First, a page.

UV Angel ceiling unit

Originally posted in the Houston ChronicleMcDonald’s franchisee in Baytown is rolling out virus-zapping ceiling units as a way to make people feel safer inside his eateries during a pandemic that’s battering restaurants.

Cost concerning to Matt Kades was his location on Garth Road, across the street from Houston Methodist Hospital, where first responders and hospital staffers dine frequently. His employees were getting sick, and he wanted to show them he was taking steps to protect them.

“I felt like this was something extra I could do in that area,” he said. “It just sort of blossomed from there.”

Kades said another owner-operator in Dallas tipped him off to ceiling-based air filtration devices created by UV Angel, a Michigan company. He has so far paid about $60,000 to deploy the tech in four of his eight Houston-area McDonald’s franchises, starting in November with the one near Houston Methodist.

Each ceiling unit sucks air into it, where a UV light kills pathogens in a sealed chamber before pushing air back out into the room, UV Angel said. The units are spaced every 100 to 200 square feet, depending on how busy an area is, and run constantly.

“This goes on every 0.7 seconds,” said Linda Lee, UV Angel’s chief medical affairs and science officer, formerly assistant vice president for campus operations at MD Anderson.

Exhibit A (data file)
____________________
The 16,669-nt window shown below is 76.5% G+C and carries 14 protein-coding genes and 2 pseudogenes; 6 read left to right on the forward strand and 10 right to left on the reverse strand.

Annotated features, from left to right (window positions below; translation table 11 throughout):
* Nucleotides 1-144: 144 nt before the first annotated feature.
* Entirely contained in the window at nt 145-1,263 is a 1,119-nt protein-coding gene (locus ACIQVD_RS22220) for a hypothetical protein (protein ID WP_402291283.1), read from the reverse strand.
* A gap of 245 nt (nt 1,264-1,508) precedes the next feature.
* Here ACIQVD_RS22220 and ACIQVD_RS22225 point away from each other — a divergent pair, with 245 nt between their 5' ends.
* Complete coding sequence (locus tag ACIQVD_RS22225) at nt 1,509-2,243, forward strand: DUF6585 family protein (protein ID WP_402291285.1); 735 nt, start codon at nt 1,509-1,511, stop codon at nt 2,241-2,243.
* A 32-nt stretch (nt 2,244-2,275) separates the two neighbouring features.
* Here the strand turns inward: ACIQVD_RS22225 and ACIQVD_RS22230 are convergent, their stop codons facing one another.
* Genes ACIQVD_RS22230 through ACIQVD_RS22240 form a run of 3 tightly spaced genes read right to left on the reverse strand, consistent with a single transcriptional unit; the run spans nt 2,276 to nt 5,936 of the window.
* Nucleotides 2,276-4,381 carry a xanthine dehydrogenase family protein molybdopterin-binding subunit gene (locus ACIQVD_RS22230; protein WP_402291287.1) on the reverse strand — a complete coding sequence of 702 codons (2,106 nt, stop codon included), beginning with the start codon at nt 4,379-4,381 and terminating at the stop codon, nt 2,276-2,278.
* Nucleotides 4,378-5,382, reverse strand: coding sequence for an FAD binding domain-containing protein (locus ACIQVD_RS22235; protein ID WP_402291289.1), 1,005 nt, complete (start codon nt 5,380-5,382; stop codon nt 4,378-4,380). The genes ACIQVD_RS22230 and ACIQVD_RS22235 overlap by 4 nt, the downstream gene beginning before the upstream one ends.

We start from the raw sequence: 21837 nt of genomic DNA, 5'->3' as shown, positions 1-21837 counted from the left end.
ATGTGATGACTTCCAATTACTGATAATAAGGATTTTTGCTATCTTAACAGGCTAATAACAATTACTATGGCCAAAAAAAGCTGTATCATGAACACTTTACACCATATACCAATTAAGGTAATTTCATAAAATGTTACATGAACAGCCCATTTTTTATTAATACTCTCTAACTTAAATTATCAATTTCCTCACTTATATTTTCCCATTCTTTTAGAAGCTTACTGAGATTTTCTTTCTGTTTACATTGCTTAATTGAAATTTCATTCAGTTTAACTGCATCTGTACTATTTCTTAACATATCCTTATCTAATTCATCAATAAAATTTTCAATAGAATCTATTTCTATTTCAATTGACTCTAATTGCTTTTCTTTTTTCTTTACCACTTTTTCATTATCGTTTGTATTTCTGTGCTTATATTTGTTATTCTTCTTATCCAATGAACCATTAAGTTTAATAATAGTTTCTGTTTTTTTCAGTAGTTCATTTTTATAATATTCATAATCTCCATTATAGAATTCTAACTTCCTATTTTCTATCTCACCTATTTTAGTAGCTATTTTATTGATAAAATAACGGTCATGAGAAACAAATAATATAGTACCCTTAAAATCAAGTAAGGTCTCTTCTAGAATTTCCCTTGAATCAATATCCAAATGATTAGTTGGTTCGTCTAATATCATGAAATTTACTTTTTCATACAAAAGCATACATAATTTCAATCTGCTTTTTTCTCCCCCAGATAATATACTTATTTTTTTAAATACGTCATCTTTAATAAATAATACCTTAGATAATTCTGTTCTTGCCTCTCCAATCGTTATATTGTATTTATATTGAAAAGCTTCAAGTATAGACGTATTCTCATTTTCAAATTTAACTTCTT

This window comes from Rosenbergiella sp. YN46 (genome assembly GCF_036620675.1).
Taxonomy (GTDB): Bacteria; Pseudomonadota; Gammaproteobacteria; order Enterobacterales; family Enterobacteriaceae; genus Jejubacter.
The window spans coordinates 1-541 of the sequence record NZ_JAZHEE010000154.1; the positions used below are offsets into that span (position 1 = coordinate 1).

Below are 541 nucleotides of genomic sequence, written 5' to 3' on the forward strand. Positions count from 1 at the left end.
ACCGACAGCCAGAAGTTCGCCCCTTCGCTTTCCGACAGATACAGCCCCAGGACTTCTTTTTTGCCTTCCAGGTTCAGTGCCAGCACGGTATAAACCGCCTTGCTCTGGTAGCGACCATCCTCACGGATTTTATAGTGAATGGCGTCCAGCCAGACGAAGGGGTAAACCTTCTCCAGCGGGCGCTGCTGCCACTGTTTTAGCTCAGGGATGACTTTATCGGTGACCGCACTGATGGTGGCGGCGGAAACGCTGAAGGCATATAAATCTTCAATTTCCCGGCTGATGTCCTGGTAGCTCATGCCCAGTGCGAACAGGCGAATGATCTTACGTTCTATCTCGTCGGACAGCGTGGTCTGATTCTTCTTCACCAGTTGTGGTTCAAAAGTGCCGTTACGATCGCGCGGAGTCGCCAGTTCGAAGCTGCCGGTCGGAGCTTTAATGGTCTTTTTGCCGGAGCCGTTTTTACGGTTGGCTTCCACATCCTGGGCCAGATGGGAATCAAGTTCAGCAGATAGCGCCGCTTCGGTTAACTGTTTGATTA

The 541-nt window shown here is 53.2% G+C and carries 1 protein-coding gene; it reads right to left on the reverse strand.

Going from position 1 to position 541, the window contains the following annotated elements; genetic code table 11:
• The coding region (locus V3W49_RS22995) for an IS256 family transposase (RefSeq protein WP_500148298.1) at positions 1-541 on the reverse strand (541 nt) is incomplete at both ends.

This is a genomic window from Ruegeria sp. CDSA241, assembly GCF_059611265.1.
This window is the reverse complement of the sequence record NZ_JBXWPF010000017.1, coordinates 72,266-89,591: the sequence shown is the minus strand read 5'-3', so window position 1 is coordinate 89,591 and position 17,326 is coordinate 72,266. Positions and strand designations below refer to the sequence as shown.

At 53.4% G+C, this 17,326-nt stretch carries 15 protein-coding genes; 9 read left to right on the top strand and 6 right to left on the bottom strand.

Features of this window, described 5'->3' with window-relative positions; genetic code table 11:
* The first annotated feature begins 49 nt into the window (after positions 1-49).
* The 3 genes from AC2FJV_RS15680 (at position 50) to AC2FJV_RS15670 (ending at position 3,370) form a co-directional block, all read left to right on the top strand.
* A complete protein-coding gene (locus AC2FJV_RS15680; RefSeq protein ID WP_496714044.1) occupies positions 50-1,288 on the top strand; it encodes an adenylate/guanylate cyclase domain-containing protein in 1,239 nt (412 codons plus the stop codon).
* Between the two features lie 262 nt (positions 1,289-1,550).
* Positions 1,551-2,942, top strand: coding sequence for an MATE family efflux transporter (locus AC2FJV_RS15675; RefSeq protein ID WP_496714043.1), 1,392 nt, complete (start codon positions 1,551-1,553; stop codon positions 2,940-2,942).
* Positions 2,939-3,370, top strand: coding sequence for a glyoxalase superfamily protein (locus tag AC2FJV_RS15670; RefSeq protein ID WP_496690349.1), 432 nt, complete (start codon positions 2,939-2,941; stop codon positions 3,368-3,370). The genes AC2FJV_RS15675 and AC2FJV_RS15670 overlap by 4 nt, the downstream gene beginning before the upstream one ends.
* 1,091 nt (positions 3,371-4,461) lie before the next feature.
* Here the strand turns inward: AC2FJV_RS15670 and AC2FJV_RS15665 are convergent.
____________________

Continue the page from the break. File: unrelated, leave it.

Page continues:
“This is like having almost like a little vacuum cleaner over your head or over your booth,” she said, noting warm breath readily rises, carrying it higher where fans can capture it.

Kades has between 13 and 16 units at each location and also purchased UV Angel’s self-cleaning tech for high-touch surfaces, costing him around $15,000 per franchise. UV Angel said that shakes out to $450 per unit.

Kades said it seemed worthwhile given how nervous staff and customers have been about being inside his dining rooms, especially the one with a hospital —arguably the symbol of the pandemic —visible across the street.

“When I saw on a newscast the reporter standing on my sidewalk, with the hospital, “ he said, “I said oh my goodness I gotta do something.

”UV Angel, which launched in 2014, originally designed its tech for hospital and pharmacy settings, Lee said. Now, the company is piloting it in new environments during the pandemic, as businesses look for new ways to protect their environments from pathogens.

“We’re part of that cadre of technologies people are looking at,” she said. “We’re right in the hurricane now with this pandemic and we’re going to be looking for ways we can harden the environment.

”There have yet to be clinical testing of devices like this and others claiming transmission reduction, and they don’t fully wipe out viruses in the air,as may be implied by the timing of their deployment.

In one recent test at a McDonald’s, Lee said her company’s tech reduced pathogens in the environment by 77 percent. There’s no guarantee someone won’t still get sick, she said, which is why she urges people to still wear masks, “By reducing the volume of pathogens you’ve potentially reduced the chances of someone getting sick,” she said.

Original Author – Houston Chronicle